Montreal – The Canadian Securities Administrators (CSA) today released an interim progress report on initiatives published in its CSA 2019-2022 Business Plan, which sets out the priorities of its members over the course of the next three-year period. The progress report provides an update to Canadian investors and market participants on work set out by CSA members in June of last year, highlights achievements outside of the Business Plan, and outlines upcoming policy initiatives.
Mindful of the challenges faced by investors and market participants during the COVID-19 pandemic, in April 2020 the CSA announced a publication halt for all regulatory work until May 30, 2020. In addition, CSA members provided a range of regulatory relief and guidance to various market participants so they could free up resources to focus on front-line activities and investors’ needs.
“Faced with challenges created by the COVID-19 pandemic, our members responded swiftly and in a harmonized manner in support of investors and market participants alike,” said Louis Morisset, Chair of the CSA and President and CEO of the Autorité des marchés financiers. “Despite such unprecedented events, we were able to stay the course in what we set out to undertake in the 2019-2022 Business Plan.”
Some highlights in the first year of the Business Plan include the:
- Publication in final form of rule amendments to implement the Client Focused Reforms;
- Publication in final form by participating members of rule amendments that prohibit mutual and other investment funds from paying upfront sales commissions to dealers, which would lead to the end of or restrictions on deferred sales charges;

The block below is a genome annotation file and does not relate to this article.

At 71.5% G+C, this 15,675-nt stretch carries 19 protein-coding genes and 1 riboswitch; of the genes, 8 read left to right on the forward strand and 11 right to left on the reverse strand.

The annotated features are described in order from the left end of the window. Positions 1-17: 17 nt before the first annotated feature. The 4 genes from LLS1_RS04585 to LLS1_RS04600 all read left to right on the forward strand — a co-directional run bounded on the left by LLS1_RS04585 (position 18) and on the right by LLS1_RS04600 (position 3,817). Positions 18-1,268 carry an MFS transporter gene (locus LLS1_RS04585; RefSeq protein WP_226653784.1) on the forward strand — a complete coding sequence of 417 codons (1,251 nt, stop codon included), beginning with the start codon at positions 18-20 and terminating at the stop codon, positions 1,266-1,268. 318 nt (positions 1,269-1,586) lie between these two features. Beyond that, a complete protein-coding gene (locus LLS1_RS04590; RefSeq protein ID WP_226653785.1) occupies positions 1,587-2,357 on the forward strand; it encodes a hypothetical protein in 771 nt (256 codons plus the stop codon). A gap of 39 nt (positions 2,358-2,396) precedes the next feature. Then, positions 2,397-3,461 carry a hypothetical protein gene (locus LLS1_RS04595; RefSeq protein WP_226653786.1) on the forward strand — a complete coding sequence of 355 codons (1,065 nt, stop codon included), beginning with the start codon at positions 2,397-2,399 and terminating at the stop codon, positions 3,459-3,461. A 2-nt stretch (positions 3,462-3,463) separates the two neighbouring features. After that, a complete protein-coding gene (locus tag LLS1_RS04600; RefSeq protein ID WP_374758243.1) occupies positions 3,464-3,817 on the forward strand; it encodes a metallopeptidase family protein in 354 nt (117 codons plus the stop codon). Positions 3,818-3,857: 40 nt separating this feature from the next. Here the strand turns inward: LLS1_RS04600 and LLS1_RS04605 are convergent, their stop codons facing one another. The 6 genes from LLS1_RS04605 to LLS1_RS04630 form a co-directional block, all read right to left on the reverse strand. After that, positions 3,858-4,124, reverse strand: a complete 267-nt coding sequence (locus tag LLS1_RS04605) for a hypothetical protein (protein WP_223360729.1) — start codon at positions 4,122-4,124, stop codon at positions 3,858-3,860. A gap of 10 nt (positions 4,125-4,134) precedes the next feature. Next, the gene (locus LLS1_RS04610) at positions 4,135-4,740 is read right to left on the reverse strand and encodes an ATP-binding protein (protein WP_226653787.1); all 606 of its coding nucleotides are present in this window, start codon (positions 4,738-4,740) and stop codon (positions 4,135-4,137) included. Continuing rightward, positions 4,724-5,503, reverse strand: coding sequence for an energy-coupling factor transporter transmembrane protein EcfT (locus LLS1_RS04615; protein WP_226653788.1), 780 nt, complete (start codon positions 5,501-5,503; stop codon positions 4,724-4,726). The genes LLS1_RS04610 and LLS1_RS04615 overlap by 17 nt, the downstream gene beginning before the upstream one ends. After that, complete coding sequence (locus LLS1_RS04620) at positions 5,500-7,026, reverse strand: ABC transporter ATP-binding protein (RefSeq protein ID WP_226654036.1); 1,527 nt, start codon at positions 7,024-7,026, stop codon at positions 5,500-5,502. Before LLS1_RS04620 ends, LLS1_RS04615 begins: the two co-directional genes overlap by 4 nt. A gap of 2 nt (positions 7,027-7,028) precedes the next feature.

- Continuation of a broad ranging reform to lighten regulatory burden for all market participants.
The report also outlines the policy initiatives for the next year to give market participants additional time to prepare for upcoming regulatory changes and consultations.
While the initiatives of the Business Plan remain fundamental to CSA members’ work, the CSA is prepared to continue to address new issues and challenges presented by evolving capital market conditions. The CSA will also continue to monitor emerging trends and international developments in areas that fall within our mandate to determine whether any new initiatives are appropriate.
The CSA, the council of the securities regulators of Canada’s provinces and territories, co-ordinates and harmonizes regulation for the Canadian capital markets. – 30 –
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Source: Ontario Securities Commission